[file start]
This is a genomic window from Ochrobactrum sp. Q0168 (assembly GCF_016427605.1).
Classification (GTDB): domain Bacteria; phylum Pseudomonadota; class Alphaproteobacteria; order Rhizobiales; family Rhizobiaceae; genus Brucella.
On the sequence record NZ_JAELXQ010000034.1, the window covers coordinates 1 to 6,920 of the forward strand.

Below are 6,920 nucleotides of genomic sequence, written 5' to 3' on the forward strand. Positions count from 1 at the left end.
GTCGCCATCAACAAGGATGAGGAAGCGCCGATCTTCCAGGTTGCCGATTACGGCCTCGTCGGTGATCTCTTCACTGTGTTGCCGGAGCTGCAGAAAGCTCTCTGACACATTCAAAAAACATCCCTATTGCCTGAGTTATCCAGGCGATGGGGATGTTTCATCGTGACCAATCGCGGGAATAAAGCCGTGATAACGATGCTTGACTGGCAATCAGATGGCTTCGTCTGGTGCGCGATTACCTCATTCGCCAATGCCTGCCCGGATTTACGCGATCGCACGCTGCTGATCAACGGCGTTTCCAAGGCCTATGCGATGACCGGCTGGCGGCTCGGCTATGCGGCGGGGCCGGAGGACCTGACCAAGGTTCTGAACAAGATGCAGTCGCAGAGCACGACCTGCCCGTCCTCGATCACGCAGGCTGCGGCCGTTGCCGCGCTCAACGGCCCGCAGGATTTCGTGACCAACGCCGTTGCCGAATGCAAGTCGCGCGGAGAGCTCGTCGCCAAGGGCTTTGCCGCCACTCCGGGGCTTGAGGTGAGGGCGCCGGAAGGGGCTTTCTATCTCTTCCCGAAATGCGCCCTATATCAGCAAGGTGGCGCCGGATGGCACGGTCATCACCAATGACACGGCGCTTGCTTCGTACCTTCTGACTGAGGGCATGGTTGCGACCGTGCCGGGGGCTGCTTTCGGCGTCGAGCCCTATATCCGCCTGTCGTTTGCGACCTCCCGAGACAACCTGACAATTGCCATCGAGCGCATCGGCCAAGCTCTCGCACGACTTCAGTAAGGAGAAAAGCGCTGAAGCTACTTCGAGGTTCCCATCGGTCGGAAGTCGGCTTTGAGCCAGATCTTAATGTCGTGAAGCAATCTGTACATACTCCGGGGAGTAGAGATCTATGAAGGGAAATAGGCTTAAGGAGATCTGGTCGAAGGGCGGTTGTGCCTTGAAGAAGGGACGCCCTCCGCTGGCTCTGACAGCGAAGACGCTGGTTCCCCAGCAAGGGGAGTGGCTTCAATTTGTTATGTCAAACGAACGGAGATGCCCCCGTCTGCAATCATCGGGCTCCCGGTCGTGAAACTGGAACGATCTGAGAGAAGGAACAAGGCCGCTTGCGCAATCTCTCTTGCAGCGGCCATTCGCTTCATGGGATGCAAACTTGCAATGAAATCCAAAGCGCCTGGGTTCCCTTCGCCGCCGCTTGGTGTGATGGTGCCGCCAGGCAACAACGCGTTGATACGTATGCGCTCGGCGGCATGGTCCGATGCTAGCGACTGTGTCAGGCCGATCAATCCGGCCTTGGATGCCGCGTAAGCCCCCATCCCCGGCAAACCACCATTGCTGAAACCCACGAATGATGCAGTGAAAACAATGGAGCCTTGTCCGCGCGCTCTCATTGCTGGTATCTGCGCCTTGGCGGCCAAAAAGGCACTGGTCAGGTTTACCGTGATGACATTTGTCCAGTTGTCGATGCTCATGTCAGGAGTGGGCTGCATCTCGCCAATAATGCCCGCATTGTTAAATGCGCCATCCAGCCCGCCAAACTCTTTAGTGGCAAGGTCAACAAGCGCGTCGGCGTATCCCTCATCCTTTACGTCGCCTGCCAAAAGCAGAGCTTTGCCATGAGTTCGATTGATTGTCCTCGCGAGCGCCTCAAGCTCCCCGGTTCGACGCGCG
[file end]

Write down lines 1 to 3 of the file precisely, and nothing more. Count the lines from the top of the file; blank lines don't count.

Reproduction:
This is a genomic window from Ochrobactrum sp. Q0168 (assembly GCF_016427605.1).
Classification (GTDB): domain Bacteria; phylum Pseudomonadota; class Alphaproteobacteria; order Rhizobiales; family Rhizobiaceae; genus Brucella.
On the sequence record NZ_JAELXQ010000034.1, the window covers coordinates 1 to 6,920 of the forward strand.